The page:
Lucy and Philomena

Lucy Beevor in conversation with
Philomena O’Neill

Phil lives in a care home in south Belfast. Before lockdown, a friend and I visited Phil and her fellow residents once a week and took them out for fresh air, coffee and chat.

Note 1: March-May

Phil has the look of a sparrow about her – inquisitive, her movements small and quiet – until she breaks into song and suddenly she’s six feet tall and centre stage. She hasn’t been allowed out of her care home for seven weeks, nor can she receive visitors.

“I miss visitors most of all: a familiar face, a part of our past.”

“It’s a scourge from God, is what it is. For all the badness in the world, our ‘me-me-me’ society.”

“As a teenager I used to pray to God that “I’d love this, and I’d love that” and when I didn’t get those things I fell out with God. But when I got older I realised it was a blessing, not to have too much. “

“Worry fixes nothing. You have to look on the bright side of life.”

“Maybe it will bring people closer together.”

“’Let’s walk together through the storm into the sunshine.’ I made that wee bit up, about walking into the sunshine.”

Phil with her friend John, at the care home.

Note 2: May -July


I bike down to see Phil this time; it’s a warm afternoon in Belfast and, in the distance, the rim of Divis Mountain is hazy with heat. Phil doesn’t like heat and it’ll be a struggle for her to sit in the bay window, talking to me from behind the glass. But when I arrive, I discover that for the first time in three months, residents of her care home can receive a visitor for 15 minutes sitting two metres apart outside! I grin with joy to see and hear her properly again.


“New things I’ve learned about myself? Well, I really do need companionship. I like to discuss things with people and I miss that. And I’m a bit nosy so I like to know what’s going on. I’ve been writing lots of letters. I love to get a letter and I’ve been pleasantly surprised that all my friends have kept writing – receiving a letter is a gift, a pleasure, a treasure.”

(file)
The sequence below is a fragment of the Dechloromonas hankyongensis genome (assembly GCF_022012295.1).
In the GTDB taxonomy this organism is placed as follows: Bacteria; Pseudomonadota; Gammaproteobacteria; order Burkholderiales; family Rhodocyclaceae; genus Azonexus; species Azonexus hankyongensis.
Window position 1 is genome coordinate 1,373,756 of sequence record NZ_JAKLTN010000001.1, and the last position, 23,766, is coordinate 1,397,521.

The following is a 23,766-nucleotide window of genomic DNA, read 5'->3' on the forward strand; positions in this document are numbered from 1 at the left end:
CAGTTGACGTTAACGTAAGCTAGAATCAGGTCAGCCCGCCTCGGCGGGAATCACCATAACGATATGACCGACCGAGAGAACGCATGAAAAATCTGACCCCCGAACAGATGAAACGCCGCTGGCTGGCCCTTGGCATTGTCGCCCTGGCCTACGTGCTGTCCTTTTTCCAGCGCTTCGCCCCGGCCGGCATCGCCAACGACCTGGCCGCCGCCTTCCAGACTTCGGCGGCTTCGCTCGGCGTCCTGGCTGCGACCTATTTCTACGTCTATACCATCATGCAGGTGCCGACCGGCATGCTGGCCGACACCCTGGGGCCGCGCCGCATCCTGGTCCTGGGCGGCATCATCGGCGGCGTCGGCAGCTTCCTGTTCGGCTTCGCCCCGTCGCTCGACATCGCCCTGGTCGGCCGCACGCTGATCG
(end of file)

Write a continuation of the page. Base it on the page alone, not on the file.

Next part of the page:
“Values that are important to me? I often say thank you to God that at my age [95] I can be so independent. I’ve said it before and I’ll say it again: I’m 100% certain God sent this virus as a punishment, to bring people to their senses, change their values.  People think ‘I didn’t cause starvation in the third world, it’s not my problem’. I hope the virus reminds them that we all depend on each other, we’re all connected.”

Note 3: July -August

“It’s here for a long time, it’ll keep coming back in small waves. Worrying about it won’t stop it or fix it.  Worry fixes nothing, I always say, pet, we just have to get on with it.”

“It’s made a lot of people stop and think. That’s always the way; people don’t appreciate what they have til they’ve lost it.”

“When you’re in a care home, you’ve got so much time to think. You think back to things that happened in the past, things you regret maybe. When I remember some of the things that happened in my teens I realise now they all happened for my own good. Things make sense. At the time it’s hard to see the reason. The world is a wonderful teacher.”

“I love to get a letter; to get a letter you have to write a letter. During lockdown I wrote 18 letters in one day; some of them were just a short note, you know, ‘keep the news for when I see you next’, that kind of thing.”

“When we couldn’t get out, I was ready to go insane. Being closed in can affect your mind. I got out yesterday for the first time since March – I felt absolutely lost! I felt refreshed too. Knowing I can go out occasionally now is a great lift.”

“All the good things in life are free – walking, talking, fresh air, sunlight, the flowers.”

“Another lockdown, we’ll all deal better with it.”

One reply on “Lucy and Philomena”

Fantastic lady and what a fantastic outlook on life…we all need a phil o Neil in our lives

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